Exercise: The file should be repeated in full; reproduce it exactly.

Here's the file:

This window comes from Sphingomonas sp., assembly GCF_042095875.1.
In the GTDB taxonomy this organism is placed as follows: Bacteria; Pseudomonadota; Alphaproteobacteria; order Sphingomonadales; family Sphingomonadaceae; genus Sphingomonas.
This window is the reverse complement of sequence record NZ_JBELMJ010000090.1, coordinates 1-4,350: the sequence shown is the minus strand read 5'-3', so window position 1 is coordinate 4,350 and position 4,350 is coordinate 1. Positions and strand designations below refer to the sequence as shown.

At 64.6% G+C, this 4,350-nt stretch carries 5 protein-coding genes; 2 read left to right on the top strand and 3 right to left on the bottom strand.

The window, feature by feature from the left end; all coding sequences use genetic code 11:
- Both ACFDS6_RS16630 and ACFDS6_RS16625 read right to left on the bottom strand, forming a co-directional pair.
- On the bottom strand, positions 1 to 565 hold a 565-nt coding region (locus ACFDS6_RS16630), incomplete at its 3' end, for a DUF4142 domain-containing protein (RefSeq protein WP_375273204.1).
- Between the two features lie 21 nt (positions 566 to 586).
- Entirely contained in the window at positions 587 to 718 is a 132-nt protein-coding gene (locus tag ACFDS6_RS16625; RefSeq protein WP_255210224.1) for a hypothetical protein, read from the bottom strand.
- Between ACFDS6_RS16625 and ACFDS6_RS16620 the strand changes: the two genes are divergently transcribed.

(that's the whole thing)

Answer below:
This window comes from Sphingomonas sp., assembly GCF_042095875.1.
In the GTDB taxonomy this organism is placed as follows: Bacteria; Pseudomonadota; Alphaproteobacteria; order Sphingomonadales; family Sphingomonadaceae; genus Sphingomonas.
This window is the reverse complement of sequence record NZ_JBELMJ010000090.1, coordinates 1-4,350: the sequence shown is the minus strand read 5'-3', so window position 1 is coordinate 4,350 and position 4,350 is coordinate 1. Positions and strand designations below refer to the sequence as shown.

At 64.6% G+C, this 4,350-nt stretch carries 5 protein-coding genes; 2 read left to right on the top strand and 3 right to left on the bottom strand.

The window, feature by feature from the left end; all coding sequences use genetic code 11:
- Both ACFDS6_RS16630 and ACFDS6_RS16625 read right to left on the bottom strand, forming a co-directional pair.
- On the bottom strand, positions 1 to 565 hold a 565-nt coding region (locus ACFDS6_RS16630), incomplete at its 3' end, for a DUF4142 domain-containing protein (RefSeq protein WP_375273204.1).
- Between the two features lie 21 nt (positions 566 to 586).
- Entirely contained in the window at positions 587 to 718 is a 132-nt protein-coding gene (locus tag ACFDS6_RS16625; RefSeq protein WP_255210224.1) for a hypothetical protein, read from the bottom strand.
- Between ACFDS6_RS16625 and ACFDS6_RS16620 the strand changes: the two genes are divergently transcribed.